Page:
• You might find specific studies for your type of project.
• Industry studies of similar projects
• Published material, including data bases or checklists
• OPA
• Purpose
• For the lessons learnt from past projects.
• Information from similar completed projects
• Historical records
• how were similar risks quantified in the past
• Scales for probability and impact
• if they are standardized for your department or company
• Data about the risks to be used during this step to measure their precision

Tools and Technics

• Expert judgment
• You should seek the advice of experts on them as needed.
• Expert judgment analysis of the environmental project factors
• Data gathering
• Interviews
• You interview experts to get different estimates on risk impact.
• Diagramming techniques
• Other information gathering techniques
• Interpersonal and team skills
• Facilitation
• Risk workshops
• Representation of uncertainty
• Purpose
• These are used to represent the probability of risk events in ranges of continuous numbers.
• These representations are used, in turn, in simulation.
• Probability distribution
• Triangulal
• Normal
• Lognormal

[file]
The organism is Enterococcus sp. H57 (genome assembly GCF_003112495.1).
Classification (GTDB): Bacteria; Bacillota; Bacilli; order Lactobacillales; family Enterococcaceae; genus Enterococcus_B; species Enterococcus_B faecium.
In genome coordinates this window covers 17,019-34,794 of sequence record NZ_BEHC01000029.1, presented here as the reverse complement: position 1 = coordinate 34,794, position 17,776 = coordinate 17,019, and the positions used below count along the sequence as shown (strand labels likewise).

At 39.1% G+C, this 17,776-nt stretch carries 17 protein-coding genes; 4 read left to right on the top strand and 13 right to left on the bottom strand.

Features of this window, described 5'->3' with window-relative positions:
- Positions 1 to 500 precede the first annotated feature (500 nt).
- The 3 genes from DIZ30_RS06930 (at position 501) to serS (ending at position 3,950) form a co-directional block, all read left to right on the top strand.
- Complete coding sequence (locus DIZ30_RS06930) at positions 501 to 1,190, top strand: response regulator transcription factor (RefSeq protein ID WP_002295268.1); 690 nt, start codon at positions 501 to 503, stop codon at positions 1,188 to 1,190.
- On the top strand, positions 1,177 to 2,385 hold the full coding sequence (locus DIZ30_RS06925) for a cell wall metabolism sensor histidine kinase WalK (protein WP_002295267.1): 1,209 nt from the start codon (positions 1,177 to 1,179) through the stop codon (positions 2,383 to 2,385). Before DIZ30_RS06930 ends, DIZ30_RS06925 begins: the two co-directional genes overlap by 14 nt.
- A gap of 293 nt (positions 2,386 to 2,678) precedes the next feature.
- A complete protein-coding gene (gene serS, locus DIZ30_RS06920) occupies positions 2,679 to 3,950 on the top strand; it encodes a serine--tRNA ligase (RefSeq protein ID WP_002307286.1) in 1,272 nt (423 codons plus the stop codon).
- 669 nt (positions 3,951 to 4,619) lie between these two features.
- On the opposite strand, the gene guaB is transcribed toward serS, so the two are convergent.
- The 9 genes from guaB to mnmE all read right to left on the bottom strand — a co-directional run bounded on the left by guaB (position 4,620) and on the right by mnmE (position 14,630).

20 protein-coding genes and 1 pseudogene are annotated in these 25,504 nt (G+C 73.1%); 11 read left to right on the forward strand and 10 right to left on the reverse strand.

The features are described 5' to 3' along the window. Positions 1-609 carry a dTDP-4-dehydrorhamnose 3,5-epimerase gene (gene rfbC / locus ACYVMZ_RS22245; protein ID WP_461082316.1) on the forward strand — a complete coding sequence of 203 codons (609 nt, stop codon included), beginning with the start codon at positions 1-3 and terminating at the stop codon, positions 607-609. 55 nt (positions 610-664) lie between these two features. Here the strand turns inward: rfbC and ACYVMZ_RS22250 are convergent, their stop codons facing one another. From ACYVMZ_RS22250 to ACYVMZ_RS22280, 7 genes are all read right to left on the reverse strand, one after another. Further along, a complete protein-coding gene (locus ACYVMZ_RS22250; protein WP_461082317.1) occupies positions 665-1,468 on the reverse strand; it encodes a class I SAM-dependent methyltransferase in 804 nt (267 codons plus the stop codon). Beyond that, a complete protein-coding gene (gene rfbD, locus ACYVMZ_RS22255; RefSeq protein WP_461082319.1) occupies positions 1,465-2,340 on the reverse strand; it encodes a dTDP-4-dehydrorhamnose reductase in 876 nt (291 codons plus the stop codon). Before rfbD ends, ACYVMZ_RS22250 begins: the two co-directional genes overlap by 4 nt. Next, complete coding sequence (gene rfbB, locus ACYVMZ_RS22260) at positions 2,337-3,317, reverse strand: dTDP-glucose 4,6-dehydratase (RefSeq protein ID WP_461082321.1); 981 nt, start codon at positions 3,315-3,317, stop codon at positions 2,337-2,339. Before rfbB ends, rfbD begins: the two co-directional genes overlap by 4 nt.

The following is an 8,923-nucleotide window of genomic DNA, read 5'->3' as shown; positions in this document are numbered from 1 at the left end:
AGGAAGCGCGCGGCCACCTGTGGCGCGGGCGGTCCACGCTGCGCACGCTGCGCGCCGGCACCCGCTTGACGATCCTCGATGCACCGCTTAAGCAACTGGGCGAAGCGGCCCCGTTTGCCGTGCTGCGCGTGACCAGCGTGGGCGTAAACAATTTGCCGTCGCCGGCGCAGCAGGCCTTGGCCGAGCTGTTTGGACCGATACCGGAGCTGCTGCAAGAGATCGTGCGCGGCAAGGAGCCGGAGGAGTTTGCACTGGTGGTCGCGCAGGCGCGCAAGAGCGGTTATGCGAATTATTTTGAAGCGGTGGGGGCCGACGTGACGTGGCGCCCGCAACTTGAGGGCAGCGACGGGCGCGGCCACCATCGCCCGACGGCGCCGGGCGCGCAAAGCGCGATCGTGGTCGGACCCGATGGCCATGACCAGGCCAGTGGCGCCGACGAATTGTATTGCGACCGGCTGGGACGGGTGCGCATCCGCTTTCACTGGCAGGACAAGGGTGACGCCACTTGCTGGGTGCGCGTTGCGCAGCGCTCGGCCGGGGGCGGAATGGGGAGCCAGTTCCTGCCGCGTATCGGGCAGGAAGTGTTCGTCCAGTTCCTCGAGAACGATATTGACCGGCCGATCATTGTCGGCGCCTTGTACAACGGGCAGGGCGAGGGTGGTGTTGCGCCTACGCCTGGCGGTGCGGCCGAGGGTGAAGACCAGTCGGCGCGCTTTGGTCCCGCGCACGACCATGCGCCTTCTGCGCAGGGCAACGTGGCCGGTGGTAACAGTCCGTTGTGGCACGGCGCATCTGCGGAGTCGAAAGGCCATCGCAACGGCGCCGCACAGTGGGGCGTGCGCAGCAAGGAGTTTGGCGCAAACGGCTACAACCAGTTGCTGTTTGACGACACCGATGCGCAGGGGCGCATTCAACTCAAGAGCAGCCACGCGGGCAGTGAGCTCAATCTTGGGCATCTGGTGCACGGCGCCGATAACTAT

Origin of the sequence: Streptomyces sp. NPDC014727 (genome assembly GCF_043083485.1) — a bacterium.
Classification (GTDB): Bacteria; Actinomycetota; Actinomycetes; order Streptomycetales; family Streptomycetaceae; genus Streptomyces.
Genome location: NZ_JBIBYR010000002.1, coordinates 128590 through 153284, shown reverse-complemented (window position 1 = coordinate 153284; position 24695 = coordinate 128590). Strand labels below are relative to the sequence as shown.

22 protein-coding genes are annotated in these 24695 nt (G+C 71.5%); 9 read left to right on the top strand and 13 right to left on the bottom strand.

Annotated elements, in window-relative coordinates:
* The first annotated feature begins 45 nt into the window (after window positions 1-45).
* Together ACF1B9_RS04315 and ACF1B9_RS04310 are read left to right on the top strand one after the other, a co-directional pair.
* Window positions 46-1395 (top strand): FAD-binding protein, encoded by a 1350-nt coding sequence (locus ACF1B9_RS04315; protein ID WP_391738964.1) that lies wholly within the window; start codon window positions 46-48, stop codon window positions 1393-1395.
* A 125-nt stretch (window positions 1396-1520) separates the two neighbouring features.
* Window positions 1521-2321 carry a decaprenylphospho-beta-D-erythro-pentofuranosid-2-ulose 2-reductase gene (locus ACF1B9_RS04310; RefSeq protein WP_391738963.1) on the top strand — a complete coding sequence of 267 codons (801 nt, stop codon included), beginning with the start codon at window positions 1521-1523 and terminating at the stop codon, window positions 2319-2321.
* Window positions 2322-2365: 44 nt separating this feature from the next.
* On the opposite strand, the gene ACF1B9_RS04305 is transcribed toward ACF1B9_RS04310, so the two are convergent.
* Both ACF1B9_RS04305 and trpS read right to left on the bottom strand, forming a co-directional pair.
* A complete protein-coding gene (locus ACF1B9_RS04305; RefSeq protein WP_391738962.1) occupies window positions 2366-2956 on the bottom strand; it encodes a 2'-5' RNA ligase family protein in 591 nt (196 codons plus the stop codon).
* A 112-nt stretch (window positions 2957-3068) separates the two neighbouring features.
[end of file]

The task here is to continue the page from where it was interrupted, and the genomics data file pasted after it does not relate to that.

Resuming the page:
• Beta
• Uniform
• In a uniform distributionyou have only two values: maximum and minimum.
• Uniform distribution method is used for a portion of the project : early concept stage of design
• Discrete distributions
• Models
• Probabilistic branches
• Time and cost impact of the risk
• Relationship between certain risks
• Alternative paths
• Data analysis
• Documentation reviews
• Checklist analysis
• Provide a quick and simple listing of the project risks
• Assumptions analysis
• SWOT analysis
• SWOT Analysis examines the degree to which organizational strengths offset (contrebalance, compense) threats and opportunities that may serve to overcome weaknesses.
• Simulation
• Simulation
• Used to virtually run the project many times on a computer, utilizing the Monte Carlo technique.
• Risk Exposure
• Monte Carlo Simulation
• Monte Carlo sampling refers to the traditional technique for using random or pseudo-random numbers to sample from a probability distribution.
• Monte Carlo sampling techniques are entirely random in principle — that is, any given sample value may fall anywhere within the range of the input distribution.